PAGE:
You might ask, what does a business professor and a historian have in common? They both can take fascinating people living in interesting times into topics that should be advertised as insomnia cures. When was the last time you pulled out an economics book increase your mental alertness?
This article functions as a checklist-one that you can use as a means of determining if your overheads are worth the paper they are printed on. It also covers a few basic presenter techniques such as (always one of my favorites) failing to have a backup plan.
One of the strategic blunders made by many is a they stop building skills. It’s like in the game of baseball. They somehow manage to get on first base, but they stop running they never go on.
One famous writer of human history who saw the same tendency was Aesop. And this is one meaning of his parable, “The Tortoise and the Hare.”
The Hare was once boasting of his speed before the other animals. “I have never yet been beaten,” said he, “when I put forth my full speed. I challenge any one here to race with me.”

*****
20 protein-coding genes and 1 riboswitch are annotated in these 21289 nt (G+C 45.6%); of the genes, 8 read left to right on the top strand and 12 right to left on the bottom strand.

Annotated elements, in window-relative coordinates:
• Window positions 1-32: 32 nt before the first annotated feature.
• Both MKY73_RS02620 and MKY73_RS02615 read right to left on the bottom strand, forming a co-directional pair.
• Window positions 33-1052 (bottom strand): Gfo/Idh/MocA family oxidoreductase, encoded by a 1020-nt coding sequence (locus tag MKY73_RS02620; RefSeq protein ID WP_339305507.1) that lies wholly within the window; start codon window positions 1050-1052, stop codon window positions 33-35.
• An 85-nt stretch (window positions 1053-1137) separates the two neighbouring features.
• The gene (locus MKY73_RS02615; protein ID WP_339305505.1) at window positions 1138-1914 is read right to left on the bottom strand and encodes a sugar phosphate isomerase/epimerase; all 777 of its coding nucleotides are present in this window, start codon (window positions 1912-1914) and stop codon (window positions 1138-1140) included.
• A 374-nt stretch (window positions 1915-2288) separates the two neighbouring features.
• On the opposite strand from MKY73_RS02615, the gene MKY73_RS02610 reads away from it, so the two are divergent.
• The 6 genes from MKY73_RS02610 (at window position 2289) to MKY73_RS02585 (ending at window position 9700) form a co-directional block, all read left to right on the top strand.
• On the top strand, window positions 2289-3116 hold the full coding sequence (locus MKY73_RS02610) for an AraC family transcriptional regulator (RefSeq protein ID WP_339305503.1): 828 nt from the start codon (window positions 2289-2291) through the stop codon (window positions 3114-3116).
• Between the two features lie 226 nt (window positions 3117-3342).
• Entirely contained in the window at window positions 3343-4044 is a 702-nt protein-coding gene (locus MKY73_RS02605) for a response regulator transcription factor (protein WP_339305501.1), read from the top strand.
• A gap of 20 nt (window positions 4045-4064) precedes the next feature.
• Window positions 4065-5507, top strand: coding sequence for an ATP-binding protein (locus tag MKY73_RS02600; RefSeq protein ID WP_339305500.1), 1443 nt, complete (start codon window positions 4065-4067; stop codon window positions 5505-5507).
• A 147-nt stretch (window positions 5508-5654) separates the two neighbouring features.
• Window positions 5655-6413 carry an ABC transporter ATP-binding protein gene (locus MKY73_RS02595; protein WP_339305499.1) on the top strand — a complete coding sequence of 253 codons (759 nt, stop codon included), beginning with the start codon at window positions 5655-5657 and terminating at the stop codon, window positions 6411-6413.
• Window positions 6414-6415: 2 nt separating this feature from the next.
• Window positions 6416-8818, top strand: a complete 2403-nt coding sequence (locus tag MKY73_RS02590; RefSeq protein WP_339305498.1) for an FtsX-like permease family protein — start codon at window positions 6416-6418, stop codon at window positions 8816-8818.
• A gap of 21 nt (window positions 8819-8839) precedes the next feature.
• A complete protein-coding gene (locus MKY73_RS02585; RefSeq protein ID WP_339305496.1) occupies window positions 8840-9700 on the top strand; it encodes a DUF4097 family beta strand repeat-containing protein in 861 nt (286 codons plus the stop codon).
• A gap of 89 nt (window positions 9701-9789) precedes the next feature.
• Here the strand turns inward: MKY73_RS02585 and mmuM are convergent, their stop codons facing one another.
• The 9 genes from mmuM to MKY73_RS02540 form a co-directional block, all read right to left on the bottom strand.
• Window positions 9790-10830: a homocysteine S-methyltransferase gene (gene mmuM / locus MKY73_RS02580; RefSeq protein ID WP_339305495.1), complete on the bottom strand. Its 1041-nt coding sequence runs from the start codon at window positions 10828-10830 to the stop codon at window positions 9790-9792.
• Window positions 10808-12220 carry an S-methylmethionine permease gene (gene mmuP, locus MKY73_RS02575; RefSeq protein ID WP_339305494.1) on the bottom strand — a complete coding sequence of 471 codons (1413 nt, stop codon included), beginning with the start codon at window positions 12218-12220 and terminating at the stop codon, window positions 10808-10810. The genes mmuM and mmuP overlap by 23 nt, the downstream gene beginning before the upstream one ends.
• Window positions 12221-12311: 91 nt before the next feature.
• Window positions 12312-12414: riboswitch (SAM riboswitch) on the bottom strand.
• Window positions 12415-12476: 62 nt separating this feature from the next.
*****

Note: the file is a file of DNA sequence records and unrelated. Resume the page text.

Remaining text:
The Tortoise said quietly, “I accept your challenge.”
“That is a good joke,” said the Hare; “I could dance round you all the way.”
“Keep your boasting till you’ve beaten,” answered the Tortoise. “Shall we race?”
So a course was fixed and a start was made. The Hare darted almost out of sight at once, but soon stopped and, to show his contempt for the Tortoise, lay down to have a nap. The Tortoise plodded on and plodded on, and when the Hare awoke from his nap, he saw the Tortoise just near the winning-post and could not run up in time to save the race. Then said the Tortoise:
“Plodding wins the race.”
You might say, “How does that apply to me? Well, most people act like the Hare, they race to build knowledge and skills up to the point of graduation . . . .and then they stop.
The same rule about always building skills applies to your personal life and your business life. In fact, if you have a business, you have six skill building principles to keep in mind.
You might ask, what does rock climbing have to do with transformational leadership success? Quite a lot it turns out.
It turns out that the rules defining success in one endeavor, can be used in other. In this case, the heuristics that work in a sport also work in leadership. A heuristic is just a fancy word for a rule of thumb–in this a a fuzzy rule that works most of the time but not all of the time. And it works in many situations or not all. So it is not like a scientific law, a formula or an algorithm.
For example, we have all heard metaphors saying you must, “Climb to the top,” and “Work your way up.” This video really describes a set of rules for getting from here to there.
Access the Video
Copyright © 2009 by Murray Johannsen